Te Kete Ipurangi Navigation:

Te Kete Ipurangi

Te Kete Ipurangi user options:

You are here:

Snails (garden)


Note that you are not permitted to keep native species of snails without a permit from the Department of Conservation (see  The Wildlife Act 1953 ).

DOC Snail Identification Information

The vivarium

  • You can make an ideal vivarium for garden snails from an aquarium or a box with a wire mesh lid.
  • Line the vivarium with a layer of gravel and then a layer of moist garden soil. Add some rotting leaves, a few rocks, some decaying wood, a branch, and a few handfuls of grass.
  • Place the vivarium where it receives only dull light because snails like cool, moist, darkish conditions.
  • Ensure that the vivarium lid fits tightly to keep out predators and to keep the snails in.
  • If conditions are not right – if it is too hot, too cold, or too dry – each snail will curl up inside its shell, seal a thin "door" behind it, and wait for more favourable conditions.


  • When cleaning the vivarium, never use soap or detergent because these may kill the snails. Instead, use salt or bicarbonate of soda as an abrasive and then rinse thoroughly.

Vivarium diagram

  • dull light
  • cool, moist conditions


Vivarium for snails: main features


Vivarium diagram explanation

The vivarium shown is a box or aquarium with a wire mesh lid. It needs to be in dull light and cool, moist conditions.

On the base of the vivarium there is gravel or soil, rocks, rotting leaves, decaying wood and grass.

Water is needed in a small container and food in the form of leaves, grass, fruit and vegetables.

How to care for snails


In their natural setting, snails eat leaves, grass, fruit, and bark, but they will appreciate more variety and treats, such as moist, leafy, green vegetables.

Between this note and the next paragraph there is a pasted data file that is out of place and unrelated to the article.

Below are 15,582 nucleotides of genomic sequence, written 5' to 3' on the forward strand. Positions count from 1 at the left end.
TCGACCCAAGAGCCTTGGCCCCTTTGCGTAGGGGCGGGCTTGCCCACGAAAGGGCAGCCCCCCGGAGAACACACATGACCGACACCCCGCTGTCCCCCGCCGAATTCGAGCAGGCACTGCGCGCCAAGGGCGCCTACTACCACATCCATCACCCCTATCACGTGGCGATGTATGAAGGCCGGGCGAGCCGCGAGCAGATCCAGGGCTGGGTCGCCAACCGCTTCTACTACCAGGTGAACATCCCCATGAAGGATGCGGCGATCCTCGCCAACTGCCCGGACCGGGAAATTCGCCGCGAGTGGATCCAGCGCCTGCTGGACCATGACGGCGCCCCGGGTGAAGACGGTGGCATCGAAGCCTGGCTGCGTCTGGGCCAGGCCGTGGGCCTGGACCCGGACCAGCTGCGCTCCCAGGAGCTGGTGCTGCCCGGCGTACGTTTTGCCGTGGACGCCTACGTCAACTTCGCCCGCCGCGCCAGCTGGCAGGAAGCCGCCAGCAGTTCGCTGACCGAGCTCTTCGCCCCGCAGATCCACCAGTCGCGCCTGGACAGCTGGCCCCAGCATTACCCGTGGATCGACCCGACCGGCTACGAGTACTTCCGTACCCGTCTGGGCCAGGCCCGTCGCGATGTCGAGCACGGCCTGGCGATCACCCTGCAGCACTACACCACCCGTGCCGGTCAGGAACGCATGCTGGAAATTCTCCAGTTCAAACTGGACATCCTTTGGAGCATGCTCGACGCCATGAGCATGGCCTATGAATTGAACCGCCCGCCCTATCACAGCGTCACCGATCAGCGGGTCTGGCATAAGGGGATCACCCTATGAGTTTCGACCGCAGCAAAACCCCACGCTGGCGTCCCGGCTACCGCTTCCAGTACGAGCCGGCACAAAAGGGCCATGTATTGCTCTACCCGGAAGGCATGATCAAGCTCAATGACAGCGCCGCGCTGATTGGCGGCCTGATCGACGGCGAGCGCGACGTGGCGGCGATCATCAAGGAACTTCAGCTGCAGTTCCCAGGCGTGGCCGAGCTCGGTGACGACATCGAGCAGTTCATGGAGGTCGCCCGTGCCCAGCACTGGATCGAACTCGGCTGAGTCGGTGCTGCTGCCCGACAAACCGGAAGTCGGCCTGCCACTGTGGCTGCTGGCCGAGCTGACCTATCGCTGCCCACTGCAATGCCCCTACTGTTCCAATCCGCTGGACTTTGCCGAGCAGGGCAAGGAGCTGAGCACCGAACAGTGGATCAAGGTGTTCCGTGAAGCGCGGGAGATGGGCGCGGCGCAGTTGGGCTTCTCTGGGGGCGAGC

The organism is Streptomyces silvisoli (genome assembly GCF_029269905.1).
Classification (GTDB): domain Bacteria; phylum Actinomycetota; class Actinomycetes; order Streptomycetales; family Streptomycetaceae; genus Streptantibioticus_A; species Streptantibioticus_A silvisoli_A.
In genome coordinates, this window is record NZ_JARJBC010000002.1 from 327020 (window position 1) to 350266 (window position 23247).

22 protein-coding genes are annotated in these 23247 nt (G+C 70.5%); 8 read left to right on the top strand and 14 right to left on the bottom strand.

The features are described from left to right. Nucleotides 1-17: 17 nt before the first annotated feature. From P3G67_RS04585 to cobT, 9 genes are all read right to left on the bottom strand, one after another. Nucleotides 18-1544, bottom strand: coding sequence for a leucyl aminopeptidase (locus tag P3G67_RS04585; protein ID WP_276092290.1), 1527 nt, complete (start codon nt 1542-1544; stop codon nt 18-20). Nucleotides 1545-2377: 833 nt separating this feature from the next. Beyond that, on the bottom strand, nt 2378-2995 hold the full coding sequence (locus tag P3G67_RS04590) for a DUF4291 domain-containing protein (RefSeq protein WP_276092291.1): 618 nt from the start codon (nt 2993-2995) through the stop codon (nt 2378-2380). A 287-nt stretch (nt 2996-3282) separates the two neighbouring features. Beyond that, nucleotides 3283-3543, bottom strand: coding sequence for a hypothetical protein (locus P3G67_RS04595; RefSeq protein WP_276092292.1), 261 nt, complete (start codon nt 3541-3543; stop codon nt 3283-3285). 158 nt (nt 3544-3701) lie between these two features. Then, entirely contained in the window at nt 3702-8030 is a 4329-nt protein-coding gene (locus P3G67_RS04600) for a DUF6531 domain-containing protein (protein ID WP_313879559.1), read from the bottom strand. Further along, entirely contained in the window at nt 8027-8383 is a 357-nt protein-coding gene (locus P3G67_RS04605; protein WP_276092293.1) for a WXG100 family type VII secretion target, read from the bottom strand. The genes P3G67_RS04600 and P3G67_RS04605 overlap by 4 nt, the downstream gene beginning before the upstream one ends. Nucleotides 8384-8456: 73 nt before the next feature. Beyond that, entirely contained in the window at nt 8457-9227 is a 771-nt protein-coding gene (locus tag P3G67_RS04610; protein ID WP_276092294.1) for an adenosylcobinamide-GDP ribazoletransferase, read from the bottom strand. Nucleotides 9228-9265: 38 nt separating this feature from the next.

Experiment with different vegetables and fruits.

A diet of lettuce alone is not recommended and could cause ill-health.

Rotting leaves and natural foods will ensure that the snails grow strong shells and live healthy lives.

Provide a small bowl of water.

Interesting facts about snails

The common garden snail has a fleshy mouth and a sharp, hard jaw with thousands of tiny teeth covering its tongue. Snails produce slime to help them glide safely across surfaces.

Snails are hermaphrodites, that is, they are both male and female, but they still need to mate to produce fertile eggs.

Each snail may lay two hundred to four hundred eggs every season, in clumps of about forty, in a protective layer of slime in damp soil.

It takes two years for a snail to reach maturity, and it can live for eight years.

Teacher resource for investigating Garden Snails. (Even though this is not a New Zealand based resource, it is still a useful tool for teachers.)


The text and illustrations for this online edition of Caring for animals: A Guide for teachers, early childhood educators, and students (published on Te Kete Ipurangi for the New Zealand Ministry of Education in 2005) is copyright © Crown 2005. All rights reserved.

Content has been adapted for the web from the printed version, originally published in 1999 by Learning Media Limited for the Ministry of Education. Although no longer available this publication may still be available in some schools.